September 6th, 2018
According to an article in the Detroit Free Press, Aretha Franklin died without a will or trust despite being repeatedly urged by her entertainment lawyer to get her legal affairs in order.
Jimi Hendrix and Bob Marley each died without a will. Legal battles over their respective estates continued for over 30 years.
Heath Ledger did have a will, but it was created before the birth of his daughter and never updated.
The findings of a 2016 Gallup Poll show that only 44% of Americans have a will.
What are the Benefits of Having a Will?
While not every fortune is of the magnitude of those belonging to these celebrities, even a modest estate should be protected with a will.
A will states where your assets go upon your demise. This includes personal property (i.e., jewelry, art, furniture, etc.) as well as financial assets (bank accounts, brokerage accounts, etc.). Some assets may have a designated beneficiary, such as life insurance and retirements accounts, and those assets do not pass according to your will, but instead directly to the designated beneficiaries.
Your will is also where you name your Executor, the person who follows your instructions to settle your estate, and Guardians if you have minor children. Without a will, the person or persons who will be responsible for these important jobs are decided by a court.
When someone dies without a will, as is the circumstance of Aretha Franklin, they are called having died intestate. This then means that the laws in the state that they live will determine how their assets are distributed, and these laws vary greatly by state.
For example, if you are married with no children, assets may pass to your surviving spouse or get split between your surviving spouse, siblings and parents, in percentages determined by your state. If you are single with no children, assets could be divided by parents, siblings, half-siblings, nieces and nephews, or even more distant relatives. For someone married with children, their assets may pass to a surviving spouse, children (from same spouse or a former partner) or grandchildren. The percentages and distribution may not match your wishes.
Privacy vs. Public Access to Information
When you die intestate, your estate can become public
information with the courts. Even if you
have a will, your information can become public as part of the probate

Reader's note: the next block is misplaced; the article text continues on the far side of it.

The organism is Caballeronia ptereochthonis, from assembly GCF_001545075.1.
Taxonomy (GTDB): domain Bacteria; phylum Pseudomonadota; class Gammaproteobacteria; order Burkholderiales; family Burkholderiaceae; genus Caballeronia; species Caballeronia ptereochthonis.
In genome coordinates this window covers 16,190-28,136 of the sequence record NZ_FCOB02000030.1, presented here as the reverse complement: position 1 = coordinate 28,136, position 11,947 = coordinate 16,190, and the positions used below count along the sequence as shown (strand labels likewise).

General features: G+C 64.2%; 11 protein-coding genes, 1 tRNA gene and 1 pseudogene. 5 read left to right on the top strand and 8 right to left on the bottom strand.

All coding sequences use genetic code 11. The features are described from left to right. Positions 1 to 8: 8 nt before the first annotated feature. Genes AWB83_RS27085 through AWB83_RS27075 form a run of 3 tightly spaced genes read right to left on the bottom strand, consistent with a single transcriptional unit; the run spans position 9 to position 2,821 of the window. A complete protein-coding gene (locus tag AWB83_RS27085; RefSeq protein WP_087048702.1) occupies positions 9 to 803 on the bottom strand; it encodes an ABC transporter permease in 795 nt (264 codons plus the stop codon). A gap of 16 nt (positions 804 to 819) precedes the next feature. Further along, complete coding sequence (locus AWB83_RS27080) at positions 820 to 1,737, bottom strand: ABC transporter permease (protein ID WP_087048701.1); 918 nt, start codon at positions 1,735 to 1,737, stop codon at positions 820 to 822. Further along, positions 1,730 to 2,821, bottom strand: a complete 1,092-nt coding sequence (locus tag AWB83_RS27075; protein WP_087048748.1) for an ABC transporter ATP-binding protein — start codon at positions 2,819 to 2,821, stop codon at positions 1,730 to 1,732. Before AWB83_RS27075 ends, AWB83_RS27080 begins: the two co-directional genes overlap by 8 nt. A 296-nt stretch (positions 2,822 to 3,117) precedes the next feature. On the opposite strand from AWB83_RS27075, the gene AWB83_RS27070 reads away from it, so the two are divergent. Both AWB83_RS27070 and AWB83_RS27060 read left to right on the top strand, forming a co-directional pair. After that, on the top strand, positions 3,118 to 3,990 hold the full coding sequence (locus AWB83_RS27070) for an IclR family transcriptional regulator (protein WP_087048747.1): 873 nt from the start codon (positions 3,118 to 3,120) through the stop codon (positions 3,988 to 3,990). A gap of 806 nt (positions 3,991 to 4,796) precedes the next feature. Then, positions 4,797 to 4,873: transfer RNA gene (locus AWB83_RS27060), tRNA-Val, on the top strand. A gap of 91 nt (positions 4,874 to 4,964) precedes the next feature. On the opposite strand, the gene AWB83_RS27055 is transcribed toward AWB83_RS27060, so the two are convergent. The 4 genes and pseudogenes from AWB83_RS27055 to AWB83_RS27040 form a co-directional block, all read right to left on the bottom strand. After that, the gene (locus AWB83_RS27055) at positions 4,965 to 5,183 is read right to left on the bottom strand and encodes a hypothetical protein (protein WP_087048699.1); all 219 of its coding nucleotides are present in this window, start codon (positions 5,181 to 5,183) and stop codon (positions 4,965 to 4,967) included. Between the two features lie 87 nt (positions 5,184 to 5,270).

process. You can keep things private by avoiding
probate with the use of correctly funded trusts.
Estate documents can have specific bequests, such as $10,000
to a favorite charity. This can allow
individuals to continue their lifetime philanthropy even after death. Warren Buffet plans to donate billions of
dollars to the Bill and Melinda Gates Foundation. His plan is for his charitable bequest to be
far greater than the amount to be inherited by his children.
Probate can be a long process, with unnecessary delays. A will can speed up the probate process by
providing the blueprint for how the deceased wished for their assets to be
distributed. The use of certain trusts
can help avoid the time and possible costs of the probate process
We may think, I don't need to plan my estate because I'm not multi-millionaire. We often equate the need to have a will with the desire to avoid estate taxes. Federal estate taxes are not due on estates of less than $11,180,000. State estate taxes vary by the state and should also be considered. While many states link their exclusion amount to the federal amount, some states have their own exclusion amount while others have no estate tax at all.
Careful planning can help minimize estate taxes, especially for large estates. For artists such as Aretha Franklin, Michael Jackson and Prince, their estates include music copyright and royalty rights. The value of these rights can increase upon the death of the artist as their music becomes more in demand. Pre-planning strategies are often more beneficial than post-planning strategies.
Just because you have once done some estate planning doesn't mean those documents should sit in your safe deposit box and never get reviewed again. Your documents can be written to encompass some contingencies, such as naming your current children and future born children as beneficiaries but should also be reviewed occasionally to ensure they match your current wishes. As Heath Ledger's will did not provide for future born children, and his documents were not amended after his daughter's birth, this led to a legal battle that could have otherwise been avoided.
While it can be difficult to face one’s own mortality, as so many celebrities have passed away without legal arrangements for the distribution of their estates, these examples can be used as tales of caution. It may seem easier to ignore the inevitable, but frustration, uncertainty and potential legal battles can be alleviated with proper planning now. If you need assistance in creating an estate plan, please contact us.